Did the coaches read my article last week after Oregon’s loss to Washington asking where the Ducks’ Jumbo Formation has gone? Probably not, but it’s nice to think they did, as Oregon really did lean on its run game and the power element of its offense in their win over the Washington State Cougars. Both Bucky Irving and Jordan James ran for 100+ yards as the Ducks ran all over the Washington State defense.
This was by no means Oregon’s best offensive performance of the year; the offense didn’t even get off to a fast start as it stalled out on the first drive of the game and the first drive of the second half. Dan Lanning did seem to cool off on his 4th down playcalling and opted for a couple of field goals rather than going for it.
But it still feels like Oregon is getting too cute at times when power is the best answer. Will Stein and Lanning were still opting to put the ball in the air for the sake of balance and not because they actually needed to. or perhaps it was Bo Nix making the call at the line of scrimmage. Either way, the best instance of this was 3rd-and-three with about two minutes left in the game. Instead of running the ball to pick up the first down, Nix threw an incomplete pass. Oregon then punted and Washington State put up eight points in garbage time.
This wasn’t entirely a bad play call, but it felt completely unnecessary. Why not hand the ball off to James, as Irving was sidelined with an injury scare, and let him carry the ball for three yards? Or, fake the hand-off and have Nix run it for three yards? It was getting cute with another pass play when lining up and running power would have converted a third down and allowed the Oregon offense to keep marching.
There were two nice plays where it felt like the Ducks were embracing their power mentality. The first was when Irving ran for a two-yard rushing touchdown, the first Ducks touchdown of the day. Here he ran hard between the tackles and Washington State couldn’t stop him.
Oregon lined up in a power formation with seven linemen and tight ends on the line of scrimmage, effectively a jumbo formation, while also using a fullback and a running back in the I-formation. This formation has power written all over it, and this is the formation that the Ducks need to be using for short-yardage more often. It was a staple in last year’s offense.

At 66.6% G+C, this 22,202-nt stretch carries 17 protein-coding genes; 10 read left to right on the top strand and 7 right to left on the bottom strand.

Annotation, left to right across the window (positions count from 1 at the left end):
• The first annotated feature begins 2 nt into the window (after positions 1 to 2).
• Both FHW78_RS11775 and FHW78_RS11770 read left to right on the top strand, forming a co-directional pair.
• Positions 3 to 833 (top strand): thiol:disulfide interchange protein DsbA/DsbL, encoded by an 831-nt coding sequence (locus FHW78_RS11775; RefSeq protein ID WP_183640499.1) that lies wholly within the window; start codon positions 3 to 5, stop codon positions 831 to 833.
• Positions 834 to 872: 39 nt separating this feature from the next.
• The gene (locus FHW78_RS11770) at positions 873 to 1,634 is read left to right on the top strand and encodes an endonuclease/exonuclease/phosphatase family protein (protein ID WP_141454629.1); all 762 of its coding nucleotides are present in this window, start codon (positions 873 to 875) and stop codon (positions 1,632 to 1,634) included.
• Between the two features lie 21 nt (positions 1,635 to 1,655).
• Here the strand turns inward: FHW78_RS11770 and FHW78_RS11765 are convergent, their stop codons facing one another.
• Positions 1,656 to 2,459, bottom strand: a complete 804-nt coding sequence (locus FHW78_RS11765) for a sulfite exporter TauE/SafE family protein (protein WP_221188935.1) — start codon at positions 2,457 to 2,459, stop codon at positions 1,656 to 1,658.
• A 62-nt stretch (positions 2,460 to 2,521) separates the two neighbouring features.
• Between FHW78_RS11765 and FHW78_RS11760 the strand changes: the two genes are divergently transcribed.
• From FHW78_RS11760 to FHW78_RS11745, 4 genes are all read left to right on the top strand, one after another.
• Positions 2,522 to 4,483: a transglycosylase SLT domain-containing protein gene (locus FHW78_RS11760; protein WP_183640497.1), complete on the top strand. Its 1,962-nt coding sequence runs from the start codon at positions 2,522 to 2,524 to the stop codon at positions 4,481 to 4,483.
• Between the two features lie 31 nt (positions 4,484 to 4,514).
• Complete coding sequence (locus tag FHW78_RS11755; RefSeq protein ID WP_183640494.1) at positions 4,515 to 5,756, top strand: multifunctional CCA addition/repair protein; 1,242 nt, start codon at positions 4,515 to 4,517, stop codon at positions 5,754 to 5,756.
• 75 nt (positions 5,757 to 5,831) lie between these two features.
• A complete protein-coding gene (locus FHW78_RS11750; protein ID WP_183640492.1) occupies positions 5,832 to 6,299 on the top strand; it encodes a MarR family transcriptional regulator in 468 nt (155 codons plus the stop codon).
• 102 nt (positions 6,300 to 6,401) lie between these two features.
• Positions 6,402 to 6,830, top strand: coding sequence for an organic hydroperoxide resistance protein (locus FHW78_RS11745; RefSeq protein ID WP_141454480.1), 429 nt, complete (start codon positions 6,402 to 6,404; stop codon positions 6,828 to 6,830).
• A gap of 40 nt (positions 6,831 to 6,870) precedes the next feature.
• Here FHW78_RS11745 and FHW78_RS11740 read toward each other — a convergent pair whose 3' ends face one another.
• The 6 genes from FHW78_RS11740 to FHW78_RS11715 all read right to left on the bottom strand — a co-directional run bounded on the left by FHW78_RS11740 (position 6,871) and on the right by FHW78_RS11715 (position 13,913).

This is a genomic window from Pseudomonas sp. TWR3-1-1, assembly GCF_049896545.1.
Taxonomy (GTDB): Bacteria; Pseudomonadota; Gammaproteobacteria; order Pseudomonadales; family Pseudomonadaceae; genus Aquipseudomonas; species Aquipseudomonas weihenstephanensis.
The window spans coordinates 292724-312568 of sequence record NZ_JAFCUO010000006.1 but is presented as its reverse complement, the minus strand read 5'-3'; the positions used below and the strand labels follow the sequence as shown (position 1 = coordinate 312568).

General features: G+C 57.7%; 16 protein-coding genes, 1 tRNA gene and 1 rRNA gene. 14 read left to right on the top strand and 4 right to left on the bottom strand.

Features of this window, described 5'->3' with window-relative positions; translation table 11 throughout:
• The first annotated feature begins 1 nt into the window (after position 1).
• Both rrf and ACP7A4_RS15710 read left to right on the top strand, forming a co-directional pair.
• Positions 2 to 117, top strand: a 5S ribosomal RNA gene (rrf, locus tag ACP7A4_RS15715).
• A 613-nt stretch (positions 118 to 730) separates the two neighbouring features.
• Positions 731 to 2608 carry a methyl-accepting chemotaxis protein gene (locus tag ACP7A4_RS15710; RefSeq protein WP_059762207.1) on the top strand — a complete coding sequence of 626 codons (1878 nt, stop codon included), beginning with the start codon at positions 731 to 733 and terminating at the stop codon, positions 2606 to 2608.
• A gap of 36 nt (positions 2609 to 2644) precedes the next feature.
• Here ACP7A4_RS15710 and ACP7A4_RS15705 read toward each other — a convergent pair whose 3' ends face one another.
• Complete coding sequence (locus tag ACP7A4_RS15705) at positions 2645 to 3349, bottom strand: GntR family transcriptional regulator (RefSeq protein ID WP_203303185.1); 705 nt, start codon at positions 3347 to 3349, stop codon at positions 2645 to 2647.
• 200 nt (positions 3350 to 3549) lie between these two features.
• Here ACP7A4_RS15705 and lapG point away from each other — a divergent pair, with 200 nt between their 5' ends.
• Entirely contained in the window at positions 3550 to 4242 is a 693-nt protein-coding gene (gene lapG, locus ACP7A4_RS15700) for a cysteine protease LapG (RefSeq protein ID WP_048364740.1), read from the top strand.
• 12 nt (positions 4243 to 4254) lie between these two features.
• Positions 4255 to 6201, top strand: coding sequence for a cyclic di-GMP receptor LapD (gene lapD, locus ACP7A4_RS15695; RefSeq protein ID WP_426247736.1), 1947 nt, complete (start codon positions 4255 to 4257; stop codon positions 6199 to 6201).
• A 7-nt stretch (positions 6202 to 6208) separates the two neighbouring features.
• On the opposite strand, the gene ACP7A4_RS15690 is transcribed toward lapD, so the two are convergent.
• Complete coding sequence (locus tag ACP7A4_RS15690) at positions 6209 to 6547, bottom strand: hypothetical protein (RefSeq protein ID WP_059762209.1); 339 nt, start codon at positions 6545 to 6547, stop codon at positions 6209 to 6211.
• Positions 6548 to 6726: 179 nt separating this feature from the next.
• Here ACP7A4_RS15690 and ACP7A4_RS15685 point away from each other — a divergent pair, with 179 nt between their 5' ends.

The linemen created a hole big enough for Irving to run through, and Washington State had no answer for it.
Later Nix got his second rushing touchdown of the season by faking the hand-off to James as he walked into the end zone untouched. This formation wasn’t the same power formation that Irving scored on but it was still a jumbo variation.
In this play, pictured below, it had Nix and James lined up in the shotgun — but there were still eight linemen and tight ends lined up as blockers, with another tight end just off the line and put into a pre-snap motion. However, he still acted as a blocker as he was the one who sealed the edge and gave Nix the running lane to score.
Sometimes power isn’t strictly about raw power, but showing power and balancing it out with some mental trickery, like the Nix rushing touchdown. That is what makes these power formations so strong; the Ducks can show power and beat the majority of teams with this lineup on any given down, but they also have a mobile quarterback in Nix who they need to utilize in these situations.
There has been some fear around running Nix on designed run plays, and for good reason, as it was a designed quarterback run play that led to his injury last year. However, this is absolutely a safe run play for him. He has plenty of blockers and the defense is going to be keyed in on taking out the running back. Nix needs to use his legs a bit more, because if teams respect his legs, they’ll have to dedicate a defender to play as a spy and that takes them out of a play stopping the running back.
These plays are beautiful additions to the Oregon playbook right now because they balance the power with the mind games. However, what makes them truly powerful is that they are high-success plays. The ball is staying on the ground in short-yardage situations and they convert on those downs. The run game is the lifeblood of this Oregon team, and it feels like the coaches are remembering that.
Let the runners run and the linemen block and good things will happen because of it. Utah is up next and they’ll provide far stiffer run defense, but that doesn’t mean the Ducks should shy away from running the ball right at the Utes this Saturday.
Top Photo By Steven Chan
Natalie Liebhaber, the FishDuck.com Volunteer Editor for this article, works in technology in SLC, Utah.
David Marsh is a high school social studies teacher in Portland, Oregon. As a teacher he is known for telling puns to his students who sometimes laugh out of sympathy, and being both eccentric about history and the Ducks.
David graduated from the University of Oregon in 2012 with Majors in: Medieval Studies, Religious Studies, and Geography. David began following Ducks Football after being in a car accident in 2012; finding football something new and exciting to learn about during this difficult time in his life. Now, he cannot see life without Oregon football.
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